Spotted Lanternflies in the City of Easton


Spotted Lanternfly Growth CycleThe spotted lanternfly (SLF) is an invasive planthopper (a type of insect) in the U.S. It is native to certain parts of Southeast Asia. It was first discovered in the United States in Berks County, PA in 2014. It has since spread throughout 13 counties in southeastern Pennsylvania, which the Pennsylvania Department of Agriculture has designated as a spotted lanternfly quarantine zone.

SLFs feed on the sap of plants and trees and, when there are high populations of them, they can cause significant damage. They feed on over 70+ species, including important forestry and agricultural crops. The preferred food source for the SLF is the Tree of Heaven (Ailanthusaltissima), which is also invasive and non-native. If the Tree of Heaven is located in and around your home, most likely the concentrations of the SLF will be much higher.

The SLF does not bite or sting and they do not feed on any building materials, but they will swarm in large groups on structures, telephone poles, cars, etc.

SLFs excrete a waste product called honeydew, a substance that is high in sugar, which when excreted onto any surface will start to grow a black, sooty mold. This mold can blacken all surfaces under an infested tree. It can also cover a tree's leaves, preventing the tree and other nearby plants from processing sunlight through photosynthesis. This cycle will slowly weaken a tree and cause its immune system to send out chemical distress signals into the environment, alerting additional insects of its vulnerability and causing diseases the tree would have otherwise been able to ward off.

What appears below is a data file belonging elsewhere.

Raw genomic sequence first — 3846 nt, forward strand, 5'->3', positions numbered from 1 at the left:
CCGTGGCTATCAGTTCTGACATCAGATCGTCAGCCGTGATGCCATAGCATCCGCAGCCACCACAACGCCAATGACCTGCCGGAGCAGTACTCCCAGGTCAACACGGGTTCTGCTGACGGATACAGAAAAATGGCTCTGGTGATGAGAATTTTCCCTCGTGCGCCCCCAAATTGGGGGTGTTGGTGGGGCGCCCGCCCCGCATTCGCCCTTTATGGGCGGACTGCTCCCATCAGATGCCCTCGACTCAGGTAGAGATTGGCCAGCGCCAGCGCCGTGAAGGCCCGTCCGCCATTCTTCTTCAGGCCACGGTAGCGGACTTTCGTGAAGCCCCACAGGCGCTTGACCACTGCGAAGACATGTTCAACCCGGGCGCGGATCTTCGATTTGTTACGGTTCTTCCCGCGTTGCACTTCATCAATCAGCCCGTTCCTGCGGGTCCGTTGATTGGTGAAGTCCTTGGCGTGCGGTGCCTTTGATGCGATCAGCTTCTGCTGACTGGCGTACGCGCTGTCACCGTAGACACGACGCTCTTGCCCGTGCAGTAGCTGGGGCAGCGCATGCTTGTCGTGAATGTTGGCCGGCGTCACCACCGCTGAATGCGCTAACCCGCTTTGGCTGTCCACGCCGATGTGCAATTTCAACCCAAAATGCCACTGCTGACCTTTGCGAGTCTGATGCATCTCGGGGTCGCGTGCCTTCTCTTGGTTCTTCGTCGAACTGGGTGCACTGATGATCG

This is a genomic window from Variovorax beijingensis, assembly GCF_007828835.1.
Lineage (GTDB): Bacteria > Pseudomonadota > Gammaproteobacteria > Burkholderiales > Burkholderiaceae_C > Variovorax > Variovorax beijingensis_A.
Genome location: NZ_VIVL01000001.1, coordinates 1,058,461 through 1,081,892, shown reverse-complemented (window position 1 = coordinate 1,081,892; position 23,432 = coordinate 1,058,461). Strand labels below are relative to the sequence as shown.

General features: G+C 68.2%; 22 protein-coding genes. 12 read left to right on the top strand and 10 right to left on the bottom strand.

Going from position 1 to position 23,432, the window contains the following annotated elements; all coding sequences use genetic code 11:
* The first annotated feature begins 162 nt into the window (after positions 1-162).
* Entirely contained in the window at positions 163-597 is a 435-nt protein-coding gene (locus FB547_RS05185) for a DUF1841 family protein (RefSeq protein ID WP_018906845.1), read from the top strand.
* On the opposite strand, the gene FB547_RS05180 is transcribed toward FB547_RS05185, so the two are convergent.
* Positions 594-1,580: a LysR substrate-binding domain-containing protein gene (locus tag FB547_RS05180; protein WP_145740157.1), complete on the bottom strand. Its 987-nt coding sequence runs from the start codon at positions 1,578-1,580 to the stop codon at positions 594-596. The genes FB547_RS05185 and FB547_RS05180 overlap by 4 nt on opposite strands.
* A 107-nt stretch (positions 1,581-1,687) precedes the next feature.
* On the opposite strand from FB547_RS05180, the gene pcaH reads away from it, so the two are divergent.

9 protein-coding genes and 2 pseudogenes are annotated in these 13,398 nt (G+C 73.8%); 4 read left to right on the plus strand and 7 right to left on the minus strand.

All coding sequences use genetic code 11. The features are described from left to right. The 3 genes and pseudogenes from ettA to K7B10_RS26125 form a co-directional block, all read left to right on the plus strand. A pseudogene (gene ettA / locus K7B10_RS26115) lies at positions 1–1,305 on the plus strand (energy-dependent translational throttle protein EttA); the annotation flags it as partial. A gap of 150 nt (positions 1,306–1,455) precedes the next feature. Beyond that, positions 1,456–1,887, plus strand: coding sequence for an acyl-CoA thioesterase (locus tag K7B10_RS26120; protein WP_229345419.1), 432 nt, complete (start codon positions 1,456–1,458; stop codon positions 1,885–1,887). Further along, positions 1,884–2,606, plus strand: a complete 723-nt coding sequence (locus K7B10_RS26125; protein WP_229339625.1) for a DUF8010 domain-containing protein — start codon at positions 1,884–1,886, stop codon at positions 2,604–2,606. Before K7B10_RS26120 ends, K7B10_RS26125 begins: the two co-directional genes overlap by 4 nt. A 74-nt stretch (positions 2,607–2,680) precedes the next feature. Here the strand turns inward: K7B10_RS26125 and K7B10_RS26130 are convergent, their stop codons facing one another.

The City of Easton's current policy on treating the spotted lanternfly is to treat street trees that were purchased and planted through grant-funded projects since 2017. These trees are under warranty and the grant programs require us to maintain and care for them for various periods of time after planting, typically between 1 to 3 years.

Because SLF is currently a regional issue, there is no federal funding available, and the City does not have the funding or capability to treat the vast number of trees and plants in the city. There is also no recommended method from the USDA or Penn State to treat them in naturalized areas.

The City frequently receives questions from residents asking why the state does not spray for SLF like it does to treat black flies. Compared to the common use of broadcast/aerial treatments for black flies, the spotted lanternfly is a completely different type of insect that may not respond to broadcast treatment.

Residents are encouraged to be vigilant in the removal of the Tree of Heaven on private property. If the tree is removed, the stump needs to be treated with an herbicide, or else the root system could put out new sprouts. The link below provides help in identifying the Tree of Heaven.

It is recommended that residents systemically treat those trees that have value and/or are a high attractant to the SLF. We can recommend licensed and insured local tree services that provide these treatments. A pricing schedule and a list of approved tree surgeons will be available on the City's website.